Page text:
The Case of the Ticket Taker “on the Take!” (and Other Cases from the Stanley-Warner Company)
By Patrick Seymour, Archives Director
Originally printed in Marquee™, VOL. 46 NO. 2
While sifting through and cataloging records during my first month on the job as the new Archives Director, I have come across a wealth of amazing records, photos, ephemera, and more in the THS archive. Every day I find something new to get excited about and the day I found a brown folder labeled “Stanley-Warner Reports” was no different.
Inside the folder I found a series of reports that gives the impression that the Stanley-Warner theatre chain was no stranger to theft, scams, and other wrongdoings. Sure these reports were spread out over a 6 or 7 year period but one wonders what was going on that was not included in this folder or not even reported in the first place.
The reports in the folder date back to 1957 with a report of an assistant manager stealing two deposit bags totaling over $250. The documents vary in severity of offense from the report and eventual confession of a 74 year old door man who pocketed two dollars to a janitor caught stealing a roll of 20,000 theatre tickets to a theatre manager caught embezzling $2,200, who was fired, rehired, and dismissed again!. My favorites however stitch together the following goings-ons at the Takoma Theatre in Washington DC.
In May of 1963 an anonymous note was written to inform the theatre president that one of the employees, who is described as “quite a drinker and has a number of women on the string and also goes in for expensive cars,” is selling seats to patrons on the sly. The letter is signed “Very Truly Yours, I prefer to remain anonymous” and the author recommends hiring a private detective. Whether this was someone with a personal grudge against said employee or was a genuine concern it is hard to tell.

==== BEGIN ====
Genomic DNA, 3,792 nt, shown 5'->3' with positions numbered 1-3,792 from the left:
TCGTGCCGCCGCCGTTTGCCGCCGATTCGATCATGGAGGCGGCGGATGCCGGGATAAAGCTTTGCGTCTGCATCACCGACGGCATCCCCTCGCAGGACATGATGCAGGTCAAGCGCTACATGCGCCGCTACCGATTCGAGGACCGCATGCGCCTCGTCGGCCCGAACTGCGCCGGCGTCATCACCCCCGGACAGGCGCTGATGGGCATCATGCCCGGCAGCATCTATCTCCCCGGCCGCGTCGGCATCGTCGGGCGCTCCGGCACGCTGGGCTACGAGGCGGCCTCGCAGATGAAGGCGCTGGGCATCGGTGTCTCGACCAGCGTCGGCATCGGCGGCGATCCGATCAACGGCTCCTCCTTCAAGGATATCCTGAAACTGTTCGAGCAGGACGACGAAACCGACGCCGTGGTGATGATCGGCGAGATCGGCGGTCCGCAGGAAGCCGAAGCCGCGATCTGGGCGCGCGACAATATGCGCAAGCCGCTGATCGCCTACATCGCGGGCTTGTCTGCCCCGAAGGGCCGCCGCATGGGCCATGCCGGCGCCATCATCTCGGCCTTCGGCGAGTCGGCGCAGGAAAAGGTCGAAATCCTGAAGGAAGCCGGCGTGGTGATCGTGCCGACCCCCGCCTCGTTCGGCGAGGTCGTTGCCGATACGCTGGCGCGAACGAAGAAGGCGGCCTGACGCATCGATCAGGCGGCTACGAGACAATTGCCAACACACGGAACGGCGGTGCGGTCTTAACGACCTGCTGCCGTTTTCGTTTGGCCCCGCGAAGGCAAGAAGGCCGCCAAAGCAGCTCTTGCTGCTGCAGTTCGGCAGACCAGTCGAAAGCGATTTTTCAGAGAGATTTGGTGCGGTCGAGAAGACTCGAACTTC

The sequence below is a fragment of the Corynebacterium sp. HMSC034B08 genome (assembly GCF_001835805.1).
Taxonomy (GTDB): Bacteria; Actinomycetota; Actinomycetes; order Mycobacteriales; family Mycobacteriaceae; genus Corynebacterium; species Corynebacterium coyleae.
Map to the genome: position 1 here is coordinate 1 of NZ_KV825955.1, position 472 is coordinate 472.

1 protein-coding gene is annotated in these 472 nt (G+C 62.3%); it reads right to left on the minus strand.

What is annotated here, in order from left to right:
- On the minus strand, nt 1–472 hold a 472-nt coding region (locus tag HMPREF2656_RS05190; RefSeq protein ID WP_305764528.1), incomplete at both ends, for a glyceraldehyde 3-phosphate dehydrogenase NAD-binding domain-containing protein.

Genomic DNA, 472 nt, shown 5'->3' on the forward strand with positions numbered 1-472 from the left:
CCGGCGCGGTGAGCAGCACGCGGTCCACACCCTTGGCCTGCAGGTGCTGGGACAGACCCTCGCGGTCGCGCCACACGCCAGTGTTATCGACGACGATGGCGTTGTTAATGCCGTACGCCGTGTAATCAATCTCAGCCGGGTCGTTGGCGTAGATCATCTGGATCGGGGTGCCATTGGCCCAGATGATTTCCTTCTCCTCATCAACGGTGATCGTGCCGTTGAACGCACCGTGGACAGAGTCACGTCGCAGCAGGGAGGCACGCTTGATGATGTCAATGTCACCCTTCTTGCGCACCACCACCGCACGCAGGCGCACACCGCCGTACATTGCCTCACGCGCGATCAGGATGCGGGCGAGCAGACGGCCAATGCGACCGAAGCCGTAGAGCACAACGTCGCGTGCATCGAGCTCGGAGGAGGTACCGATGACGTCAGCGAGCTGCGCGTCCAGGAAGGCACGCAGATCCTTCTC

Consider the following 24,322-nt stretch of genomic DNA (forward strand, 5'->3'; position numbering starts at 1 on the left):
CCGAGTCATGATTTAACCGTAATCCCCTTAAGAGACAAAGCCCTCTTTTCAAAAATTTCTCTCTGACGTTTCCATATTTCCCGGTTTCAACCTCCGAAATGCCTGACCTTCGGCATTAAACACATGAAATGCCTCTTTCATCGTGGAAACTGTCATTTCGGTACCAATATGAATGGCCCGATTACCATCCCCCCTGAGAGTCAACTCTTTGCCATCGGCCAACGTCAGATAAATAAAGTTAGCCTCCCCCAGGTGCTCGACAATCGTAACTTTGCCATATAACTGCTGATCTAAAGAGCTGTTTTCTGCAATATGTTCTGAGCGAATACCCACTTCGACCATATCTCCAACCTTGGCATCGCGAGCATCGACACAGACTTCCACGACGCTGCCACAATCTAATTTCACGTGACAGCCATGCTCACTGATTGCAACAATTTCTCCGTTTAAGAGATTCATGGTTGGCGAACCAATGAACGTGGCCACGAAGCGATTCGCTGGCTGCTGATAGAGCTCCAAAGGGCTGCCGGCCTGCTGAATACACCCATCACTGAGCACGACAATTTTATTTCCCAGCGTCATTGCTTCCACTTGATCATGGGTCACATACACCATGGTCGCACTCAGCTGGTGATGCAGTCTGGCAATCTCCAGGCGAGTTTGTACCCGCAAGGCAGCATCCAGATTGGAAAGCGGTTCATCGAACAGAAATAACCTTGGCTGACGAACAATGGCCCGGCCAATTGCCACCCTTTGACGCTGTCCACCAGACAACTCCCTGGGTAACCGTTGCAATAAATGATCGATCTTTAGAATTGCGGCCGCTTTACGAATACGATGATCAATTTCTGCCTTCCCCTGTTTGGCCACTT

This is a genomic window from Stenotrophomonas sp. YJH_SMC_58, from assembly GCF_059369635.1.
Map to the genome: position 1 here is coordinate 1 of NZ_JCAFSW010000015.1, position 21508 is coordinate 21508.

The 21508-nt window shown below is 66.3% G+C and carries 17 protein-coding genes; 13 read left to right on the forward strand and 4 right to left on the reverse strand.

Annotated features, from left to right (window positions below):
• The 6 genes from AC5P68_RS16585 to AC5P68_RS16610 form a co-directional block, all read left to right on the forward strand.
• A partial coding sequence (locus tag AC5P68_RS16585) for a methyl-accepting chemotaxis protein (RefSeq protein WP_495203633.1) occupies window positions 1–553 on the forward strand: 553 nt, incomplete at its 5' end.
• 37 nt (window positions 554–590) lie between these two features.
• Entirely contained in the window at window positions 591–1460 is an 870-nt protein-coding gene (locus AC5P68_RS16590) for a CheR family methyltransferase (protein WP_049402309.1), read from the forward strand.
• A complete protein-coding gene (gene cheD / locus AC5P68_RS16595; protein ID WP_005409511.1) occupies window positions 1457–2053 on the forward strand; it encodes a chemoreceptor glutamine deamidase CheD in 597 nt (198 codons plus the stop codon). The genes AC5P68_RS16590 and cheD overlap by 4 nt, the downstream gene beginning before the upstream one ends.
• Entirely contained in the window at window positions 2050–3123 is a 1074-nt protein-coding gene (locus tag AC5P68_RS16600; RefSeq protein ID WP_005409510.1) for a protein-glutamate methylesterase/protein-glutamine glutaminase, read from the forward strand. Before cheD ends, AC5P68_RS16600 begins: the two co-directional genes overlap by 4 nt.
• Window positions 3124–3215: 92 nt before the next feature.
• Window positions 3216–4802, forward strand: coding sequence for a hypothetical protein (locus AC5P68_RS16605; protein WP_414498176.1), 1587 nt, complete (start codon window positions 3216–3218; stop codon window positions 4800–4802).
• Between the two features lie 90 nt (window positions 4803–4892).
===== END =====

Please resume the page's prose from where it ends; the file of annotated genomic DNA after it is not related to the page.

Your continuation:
In the summer of 1964 the theatre president S. H. Fabian did call on private detectives (maybe following up on the suggestion of the anonymous letter). The THS collection has reports from three different Pinkerton Detectives conducting investigations looking into ticket selling scams. The reports log the detectives’ observances throughout the entire day providing physical descriptions of workers as well as numbers of specific tickets purchased. The detectives were purchasing the first and last tickets (or as close to it as they could) of the day and conducting headcounts to make sure the ticket takers and sellers were on the up and up. Additional documentation shows there were some numbers that didn’t quite add up but unfortunately there are no records stating the outcome of the investigation.
It is great to see when a document or a series of documents begins to paint a narrative of what has happened in the past. A picture may be worth a thousand words but with several pictures we can start to piece together chapters or complete stories. Whether you are a first time researcher digging around or looking to turn your existing finds into a clearer picture of the past, the THS archive is a great resource to use. If you have any questions about what we have or how to get started please get in touch. Until next time. §
(If you’re a current member, make sure to check the members-only section for your free download coupon code!)